OGDEN — Ogden is responding to unhappy residents in Ogden Canyon, who say their water pressure waned to a trickle at times following the installation of a new water line.

Some homeowners complained after seeing very low flows out of faucets, shower heads and garden hoses.

“As you can see, the pressure is not normal,” Julie Jensen said Monday, holding up her hose. Going “full blast,” water appeared to be pouring out of the hose at a moderate rate.

Jensen said she has been dealing with the low pressure since she and her daughter, Katie Kelley, moved in a month ago. “If this is normal, it’s not up to standards by any means,” she said.

Kelley said the water pressure was worse inside the house.

“When you’re trying to take a shower, it’s not as good,” Kelley said. “It doesn’t rinse your hair as good.”

Ogden water utility manager Kenton Moffett said the city was working to sort out the concerns of homeowners following the $8 million project. Some of the very-low water pressure cases, he suggested, may have been due to air pockets.

Moffett said the city’s recent measurements of water pressure have recorded levels normal to the canyon area.

“We’ve been checking the pressure at our connections to make sure it’s adequate from what it was consistently historically, and we’ve found that that’s generally the case,” Moffett said, adding that water pressure has always been an issue in the canyon.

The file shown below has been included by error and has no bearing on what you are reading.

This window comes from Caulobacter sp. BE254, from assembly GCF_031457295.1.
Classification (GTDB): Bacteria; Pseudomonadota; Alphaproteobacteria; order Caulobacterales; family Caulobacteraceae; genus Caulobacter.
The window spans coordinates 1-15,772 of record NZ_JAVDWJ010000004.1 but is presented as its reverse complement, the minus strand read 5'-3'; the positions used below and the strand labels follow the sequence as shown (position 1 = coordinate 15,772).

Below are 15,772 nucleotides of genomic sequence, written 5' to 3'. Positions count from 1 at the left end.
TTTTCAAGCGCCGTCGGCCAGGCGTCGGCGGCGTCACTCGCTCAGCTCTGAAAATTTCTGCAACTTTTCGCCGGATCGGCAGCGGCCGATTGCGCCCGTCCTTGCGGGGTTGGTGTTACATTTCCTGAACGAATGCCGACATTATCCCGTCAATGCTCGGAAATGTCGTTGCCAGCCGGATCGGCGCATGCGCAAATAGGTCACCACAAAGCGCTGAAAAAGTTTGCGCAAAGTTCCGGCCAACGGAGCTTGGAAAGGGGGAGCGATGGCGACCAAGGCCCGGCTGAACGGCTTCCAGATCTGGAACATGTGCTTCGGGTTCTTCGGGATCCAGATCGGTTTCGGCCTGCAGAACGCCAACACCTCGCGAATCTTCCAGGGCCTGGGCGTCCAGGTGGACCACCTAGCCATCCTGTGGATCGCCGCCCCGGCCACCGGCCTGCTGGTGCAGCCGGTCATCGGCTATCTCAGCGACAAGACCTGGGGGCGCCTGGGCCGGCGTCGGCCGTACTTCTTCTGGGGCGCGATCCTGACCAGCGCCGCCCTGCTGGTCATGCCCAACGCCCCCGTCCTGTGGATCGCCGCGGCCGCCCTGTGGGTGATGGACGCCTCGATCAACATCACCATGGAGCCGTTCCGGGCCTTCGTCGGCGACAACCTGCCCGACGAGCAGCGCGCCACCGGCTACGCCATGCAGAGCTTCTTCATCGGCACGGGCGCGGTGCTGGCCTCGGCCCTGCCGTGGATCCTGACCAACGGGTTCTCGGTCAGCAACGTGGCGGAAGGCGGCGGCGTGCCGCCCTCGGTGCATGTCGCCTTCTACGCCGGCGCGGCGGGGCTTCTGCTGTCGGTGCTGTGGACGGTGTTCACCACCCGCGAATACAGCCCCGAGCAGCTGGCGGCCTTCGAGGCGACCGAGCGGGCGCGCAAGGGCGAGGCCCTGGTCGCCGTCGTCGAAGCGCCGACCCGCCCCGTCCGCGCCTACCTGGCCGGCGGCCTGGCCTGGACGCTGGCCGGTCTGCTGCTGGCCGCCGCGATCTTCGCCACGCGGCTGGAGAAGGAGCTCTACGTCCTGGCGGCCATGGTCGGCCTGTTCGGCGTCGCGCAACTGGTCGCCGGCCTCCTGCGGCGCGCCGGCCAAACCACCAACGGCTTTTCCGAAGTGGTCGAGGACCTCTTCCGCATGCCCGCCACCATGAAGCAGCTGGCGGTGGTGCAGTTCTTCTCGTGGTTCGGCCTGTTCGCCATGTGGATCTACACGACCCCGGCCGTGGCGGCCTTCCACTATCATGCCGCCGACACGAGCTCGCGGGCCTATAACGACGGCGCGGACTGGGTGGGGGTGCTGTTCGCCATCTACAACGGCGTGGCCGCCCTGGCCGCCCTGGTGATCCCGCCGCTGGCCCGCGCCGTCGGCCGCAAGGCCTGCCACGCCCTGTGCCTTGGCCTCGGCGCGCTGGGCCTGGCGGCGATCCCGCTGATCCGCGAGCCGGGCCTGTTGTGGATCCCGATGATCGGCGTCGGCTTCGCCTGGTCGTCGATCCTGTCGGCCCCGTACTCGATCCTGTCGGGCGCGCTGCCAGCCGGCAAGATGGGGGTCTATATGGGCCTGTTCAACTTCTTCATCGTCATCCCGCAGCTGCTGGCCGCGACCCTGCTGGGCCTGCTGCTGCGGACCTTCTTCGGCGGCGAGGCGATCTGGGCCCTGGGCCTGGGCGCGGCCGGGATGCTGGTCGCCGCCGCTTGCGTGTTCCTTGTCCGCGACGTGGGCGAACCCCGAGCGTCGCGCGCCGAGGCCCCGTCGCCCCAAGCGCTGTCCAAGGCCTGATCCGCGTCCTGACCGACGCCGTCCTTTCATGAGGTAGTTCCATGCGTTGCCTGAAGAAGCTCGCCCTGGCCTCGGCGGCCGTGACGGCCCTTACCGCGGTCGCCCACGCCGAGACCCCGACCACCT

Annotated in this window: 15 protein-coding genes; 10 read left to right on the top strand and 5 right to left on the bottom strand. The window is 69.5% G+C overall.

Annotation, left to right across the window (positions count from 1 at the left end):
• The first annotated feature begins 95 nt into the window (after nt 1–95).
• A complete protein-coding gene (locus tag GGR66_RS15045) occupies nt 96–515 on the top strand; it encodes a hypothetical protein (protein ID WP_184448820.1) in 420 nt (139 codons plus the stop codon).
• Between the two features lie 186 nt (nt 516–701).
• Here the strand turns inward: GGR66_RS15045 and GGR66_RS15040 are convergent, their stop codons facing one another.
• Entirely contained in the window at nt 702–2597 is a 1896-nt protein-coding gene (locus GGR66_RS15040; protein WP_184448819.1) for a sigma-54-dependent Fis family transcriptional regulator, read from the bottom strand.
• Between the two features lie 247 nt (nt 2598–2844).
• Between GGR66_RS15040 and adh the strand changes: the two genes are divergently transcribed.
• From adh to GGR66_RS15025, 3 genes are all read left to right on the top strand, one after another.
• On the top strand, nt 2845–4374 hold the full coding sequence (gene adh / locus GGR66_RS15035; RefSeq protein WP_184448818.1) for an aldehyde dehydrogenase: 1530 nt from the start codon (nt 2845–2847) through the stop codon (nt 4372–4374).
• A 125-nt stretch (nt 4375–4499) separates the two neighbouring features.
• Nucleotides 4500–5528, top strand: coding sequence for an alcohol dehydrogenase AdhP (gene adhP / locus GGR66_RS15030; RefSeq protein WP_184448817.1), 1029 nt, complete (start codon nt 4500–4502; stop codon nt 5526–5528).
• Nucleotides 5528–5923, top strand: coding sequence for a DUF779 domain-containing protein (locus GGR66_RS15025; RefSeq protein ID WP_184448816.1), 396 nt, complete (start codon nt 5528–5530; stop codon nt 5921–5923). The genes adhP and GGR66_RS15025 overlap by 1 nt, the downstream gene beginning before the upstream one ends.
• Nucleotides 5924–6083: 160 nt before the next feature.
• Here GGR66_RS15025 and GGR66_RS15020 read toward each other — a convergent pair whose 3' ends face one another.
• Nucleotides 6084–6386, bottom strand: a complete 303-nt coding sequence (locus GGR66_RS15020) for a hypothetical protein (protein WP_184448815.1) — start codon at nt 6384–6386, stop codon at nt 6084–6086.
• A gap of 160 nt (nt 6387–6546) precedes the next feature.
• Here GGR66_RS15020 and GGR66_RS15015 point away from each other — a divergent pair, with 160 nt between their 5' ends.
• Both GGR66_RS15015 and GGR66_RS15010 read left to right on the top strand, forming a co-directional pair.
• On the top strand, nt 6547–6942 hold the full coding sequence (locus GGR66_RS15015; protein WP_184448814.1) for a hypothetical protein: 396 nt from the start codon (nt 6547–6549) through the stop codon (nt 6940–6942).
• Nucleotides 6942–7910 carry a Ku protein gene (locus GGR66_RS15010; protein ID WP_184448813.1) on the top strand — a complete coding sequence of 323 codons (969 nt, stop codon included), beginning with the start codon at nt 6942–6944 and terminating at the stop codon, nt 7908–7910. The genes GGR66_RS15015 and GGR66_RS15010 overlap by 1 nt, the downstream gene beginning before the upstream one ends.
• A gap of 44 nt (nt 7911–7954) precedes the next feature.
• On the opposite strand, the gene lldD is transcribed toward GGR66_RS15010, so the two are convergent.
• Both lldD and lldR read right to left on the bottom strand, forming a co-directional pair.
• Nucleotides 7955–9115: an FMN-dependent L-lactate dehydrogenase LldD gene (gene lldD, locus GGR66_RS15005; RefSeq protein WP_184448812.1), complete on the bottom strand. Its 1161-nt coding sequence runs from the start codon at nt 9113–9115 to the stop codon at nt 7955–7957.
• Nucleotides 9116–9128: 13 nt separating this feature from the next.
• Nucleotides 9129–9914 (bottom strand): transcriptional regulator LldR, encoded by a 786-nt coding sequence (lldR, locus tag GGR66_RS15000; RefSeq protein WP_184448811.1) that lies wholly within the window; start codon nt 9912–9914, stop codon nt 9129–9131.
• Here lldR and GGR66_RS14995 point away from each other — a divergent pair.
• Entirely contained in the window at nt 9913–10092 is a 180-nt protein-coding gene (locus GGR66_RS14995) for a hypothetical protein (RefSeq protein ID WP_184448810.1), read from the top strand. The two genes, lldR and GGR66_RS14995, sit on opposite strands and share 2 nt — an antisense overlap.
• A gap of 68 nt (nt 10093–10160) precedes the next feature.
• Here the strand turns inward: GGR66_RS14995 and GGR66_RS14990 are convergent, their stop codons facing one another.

Low pressure is something Dwaine Harrington has observed since he started living in the canyon during summers 10 years ago.

“It’s never been strong,” Harrington said. “We have two pressure pumps — one for the sprinkler system and one for the house. It’s been sufficient, but a lot of water pressure — we’ve never experienced that.”

Harrington said the new water line resulted in even lower pressure.

“We lost the pressure,” Harrington said. “My sprinkler system was nonfunctional. Even with my pressure pumps — they just don’t work — so I had to hand-water the lawn to keep it from burning out. But it really lost a lot of the pressure.”

Moffett said the historical low water pressure will be fixed when the city completes a rebuild of the filter plant at the top of the canyon. The project, he said, is in the process of gaining approval from the City Council.

When approved, Moffett said the plan after the rebuild ultimately would be to boost pressure by 45 pounds per square inch, something not achievable under the previous 100-year-old line.

About two-thirds of the city’s water comes through the line. Moffett said the old line was losing 1 million gallons of water per day through leaks. “If that pipe had broken, as old is it was, they wouldn’t have had any water,” he said.

Ogden Deputy Fire Chief Eric Bauman said water pressure has never been an issue fighting fires in the canyon, but the number of available hydrants has been. It has forced crews at times to draw water from the river.

Bauman said crews now have a significantly higher number of hydrants available to them, boosting safety in Ogden Canyon.

Moffett said he appreciates the patience of residents, and said crews will continue to assist them with troubles. “We’re concerned that they’re not getting the pressure that they need, so we’re trying to fix that problem,” he said.

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